Oil price outlook
WTI oil trades above US$66 per barrel at the time of writing compared to US$36 last fall. The size and resilience of the surge in oil prices caught many analysts by surprise. Coming into 2021, the general consensus was for WTI oil to average about US$50 per barrel for the year.
The initial jump came on vaccine hopes. Oil received an additional boost when OPEC+ decided to maintain supply cuts through the first part of the year. Saudi Arabia then cut output by an additional one million barrels per day, providing an extra tailwind.
On the demand side, fuel use is bouncing back faster than anticipated. Airlines are still operating at severely reduced capacity, but people are driving their cars more, as economies begin to open, and business slowly returns to more normal operations.
In its May 2021 market report, the International Energy Agency (IEA) said the oil glut build-up last year has effectively evaporated. Industry oil stocks are now close to their five-year average.
The new COVID-19 wave hitting India and some other countries could slow down the rebound, but the market looks set to accelerate demand through the end of the year.
OPEC intends to boost supply by two million barrels per day through July. This includes the gradual reduction of Saudi Arabia’s extra cuts earlier this year. The IEA says additional supply will come from Canada and the North Sea, bumping the increase to 3.8 million barrels per day above the April 2021 level.
Analysts have steadily raised price targets amid the strong recovery. Pundits see WTI oil hitting US$75 per barrel at some point this year. The most bullish predictions suggest a spike to US$100 could occur in the next few years due to the massive investment cuts the industry made in 2020.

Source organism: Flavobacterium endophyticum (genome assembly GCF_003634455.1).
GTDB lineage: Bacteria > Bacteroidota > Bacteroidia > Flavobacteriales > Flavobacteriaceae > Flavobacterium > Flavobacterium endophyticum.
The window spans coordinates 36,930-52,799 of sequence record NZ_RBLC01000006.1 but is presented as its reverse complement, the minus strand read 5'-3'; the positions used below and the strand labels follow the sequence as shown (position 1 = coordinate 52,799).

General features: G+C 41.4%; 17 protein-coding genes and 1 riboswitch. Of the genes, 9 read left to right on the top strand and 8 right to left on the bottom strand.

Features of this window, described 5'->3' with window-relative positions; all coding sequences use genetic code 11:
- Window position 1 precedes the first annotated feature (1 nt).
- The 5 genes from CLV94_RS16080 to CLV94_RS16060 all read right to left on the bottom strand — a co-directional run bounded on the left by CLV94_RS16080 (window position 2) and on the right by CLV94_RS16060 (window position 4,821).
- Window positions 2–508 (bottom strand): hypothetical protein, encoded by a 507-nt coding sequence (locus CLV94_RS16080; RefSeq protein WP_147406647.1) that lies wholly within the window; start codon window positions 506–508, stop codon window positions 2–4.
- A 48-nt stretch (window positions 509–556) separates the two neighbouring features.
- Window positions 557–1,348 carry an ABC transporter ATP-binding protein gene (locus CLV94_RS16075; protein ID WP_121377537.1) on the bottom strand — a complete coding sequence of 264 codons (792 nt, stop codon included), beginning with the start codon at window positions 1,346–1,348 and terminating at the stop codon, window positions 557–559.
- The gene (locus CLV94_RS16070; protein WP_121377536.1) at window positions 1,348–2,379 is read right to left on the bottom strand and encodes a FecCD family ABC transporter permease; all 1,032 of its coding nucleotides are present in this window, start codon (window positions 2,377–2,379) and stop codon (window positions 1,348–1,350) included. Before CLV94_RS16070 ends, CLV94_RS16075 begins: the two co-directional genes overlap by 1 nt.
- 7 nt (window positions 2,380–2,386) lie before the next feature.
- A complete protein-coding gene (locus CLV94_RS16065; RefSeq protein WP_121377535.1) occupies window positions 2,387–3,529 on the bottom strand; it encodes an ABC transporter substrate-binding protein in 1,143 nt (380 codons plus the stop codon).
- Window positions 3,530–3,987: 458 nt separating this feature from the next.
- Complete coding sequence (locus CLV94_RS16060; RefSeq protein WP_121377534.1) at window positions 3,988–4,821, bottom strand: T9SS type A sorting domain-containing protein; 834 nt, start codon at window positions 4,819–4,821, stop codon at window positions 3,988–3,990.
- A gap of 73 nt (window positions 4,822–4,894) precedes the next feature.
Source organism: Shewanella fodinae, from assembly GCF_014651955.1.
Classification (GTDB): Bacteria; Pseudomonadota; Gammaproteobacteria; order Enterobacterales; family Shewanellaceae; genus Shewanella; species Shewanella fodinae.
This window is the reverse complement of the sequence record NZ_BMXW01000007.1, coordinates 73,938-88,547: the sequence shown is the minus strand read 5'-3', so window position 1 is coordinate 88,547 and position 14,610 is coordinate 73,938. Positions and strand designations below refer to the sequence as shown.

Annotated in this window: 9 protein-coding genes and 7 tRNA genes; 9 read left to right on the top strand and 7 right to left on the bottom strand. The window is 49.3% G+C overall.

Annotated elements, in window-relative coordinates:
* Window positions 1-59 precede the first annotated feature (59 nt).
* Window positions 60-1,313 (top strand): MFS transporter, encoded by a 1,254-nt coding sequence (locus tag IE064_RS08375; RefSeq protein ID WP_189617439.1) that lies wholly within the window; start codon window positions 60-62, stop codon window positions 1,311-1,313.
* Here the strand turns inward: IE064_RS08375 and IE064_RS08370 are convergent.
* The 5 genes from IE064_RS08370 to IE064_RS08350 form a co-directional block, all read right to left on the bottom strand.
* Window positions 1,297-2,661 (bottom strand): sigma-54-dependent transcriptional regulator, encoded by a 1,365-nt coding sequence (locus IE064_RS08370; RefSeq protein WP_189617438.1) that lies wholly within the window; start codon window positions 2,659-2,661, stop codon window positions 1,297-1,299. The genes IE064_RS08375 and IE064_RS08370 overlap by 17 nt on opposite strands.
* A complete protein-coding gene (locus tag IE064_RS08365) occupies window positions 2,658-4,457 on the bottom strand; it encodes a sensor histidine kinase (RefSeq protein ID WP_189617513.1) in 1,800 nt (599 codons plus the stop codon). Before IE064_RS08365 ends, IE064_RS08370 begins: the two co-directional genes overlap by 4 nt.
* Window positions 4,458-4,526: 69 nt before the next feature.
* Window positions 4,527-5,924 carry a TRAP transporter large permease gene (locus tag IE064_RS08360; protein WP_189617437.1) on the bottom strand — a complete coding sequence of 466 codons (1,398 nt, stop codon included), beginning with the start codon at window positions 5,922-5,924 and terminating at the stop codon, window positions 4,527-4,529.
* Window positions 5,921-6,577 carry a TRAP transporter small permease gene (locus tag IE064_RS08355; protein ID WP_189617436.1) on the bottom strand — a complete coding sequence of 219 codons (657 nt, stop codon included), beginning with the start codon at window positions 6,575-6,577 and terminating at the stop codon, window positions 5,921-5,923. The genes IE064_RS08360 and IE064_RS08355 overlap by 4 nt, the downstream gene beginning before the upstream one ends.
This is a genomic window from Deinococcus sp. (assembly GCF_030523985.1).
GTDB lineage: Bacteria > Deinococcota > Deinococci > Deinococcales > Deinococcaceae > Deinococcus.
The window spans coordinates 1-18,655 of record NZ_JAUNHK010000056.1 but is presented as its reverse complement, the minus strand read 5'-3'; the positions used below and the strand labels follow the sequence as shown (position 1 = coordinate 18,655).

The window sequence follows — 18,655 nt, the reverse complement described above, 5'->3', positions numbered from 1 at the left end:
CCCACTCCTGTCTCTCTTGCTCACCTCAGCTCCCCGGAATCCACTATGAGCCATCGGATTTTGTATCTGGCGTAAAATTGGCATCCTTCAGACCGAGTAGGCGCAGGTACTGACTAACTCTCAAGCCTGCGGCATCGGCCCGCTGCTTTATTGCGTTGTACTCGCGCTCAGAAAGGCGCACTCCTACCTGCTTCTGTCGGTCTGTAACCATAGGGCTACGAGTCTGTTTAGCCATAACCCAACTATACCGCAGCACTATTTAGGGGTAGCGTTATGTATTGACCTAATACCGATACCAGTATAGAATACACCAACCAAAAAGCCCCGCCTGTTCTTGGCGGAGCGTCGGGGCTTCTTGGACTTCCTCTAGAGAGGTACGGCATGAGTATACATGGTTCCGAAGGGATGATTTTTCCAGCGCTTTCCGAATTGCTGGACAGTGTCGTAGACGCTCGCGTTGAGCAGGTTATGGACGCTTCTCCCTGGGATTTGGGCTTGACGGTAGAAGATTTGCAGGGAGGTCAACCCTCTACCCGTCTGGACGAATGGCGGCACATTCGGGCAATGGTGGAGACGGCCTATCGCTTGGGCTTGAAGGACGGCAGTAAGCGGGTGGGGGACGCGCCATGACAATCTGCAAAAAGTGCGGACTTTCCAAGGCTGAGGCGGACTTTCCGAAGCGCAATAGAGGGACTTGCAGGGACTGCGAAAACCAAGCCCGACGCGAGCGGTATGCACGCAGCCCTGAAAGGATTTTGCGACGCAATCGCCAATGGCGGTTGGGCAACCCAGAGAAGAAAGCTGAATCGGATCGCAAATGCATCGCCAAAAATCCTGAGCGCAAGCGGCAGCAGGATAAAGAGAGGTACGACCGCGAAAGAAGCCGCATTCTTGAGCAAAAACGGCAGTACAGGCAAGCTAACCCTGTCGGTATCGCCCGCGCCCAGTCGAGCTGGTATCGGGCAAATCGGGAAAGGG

Suncor reported solid Q1 2021 results, supported by the sharp increase in the price of oil. Operating earnings for the quarter came in at $746 million compared to a loss of $421 million in the same period last year.
The upstream production businesses should continue to deliver strong results, even if oil remains at its current level. Suncor made good progress in reducing costs to boost margins in the past year. Oil sands cash operating costs dropped by 20% compared to Q1 2020.
Should you buy Suncor stock now?
The refining and retail business units should see a strong second half of 2021 driven by rising fuel demand, as airlines return to the skies and commuters start heading back to the office. Longer term, Suncor plans to move into the renewables sector. The company just announced a partnership to build a world-class hydrogen facility that could reduce Alberta’s CO2 emissions by two-million tonnes per year.
Suncor trades for close to $28 per share compared to $40 per share before the pandemic when WTI oil traded near US$60 per barrel. Assuming demand for gasoline and jet fuel will eventually return to pre-COVID levels in the next couple of years, Suncor stock appears cheap today.
Volatility should be expected, but investors with a bullish view on oil might want to add Suncor to their portfolios at this level. It wouldn’t be a surprise to see Suncor stock hit $40 by this time next year. If WTI oil moves above US$75 and stays there, the share price could even take a run at $50.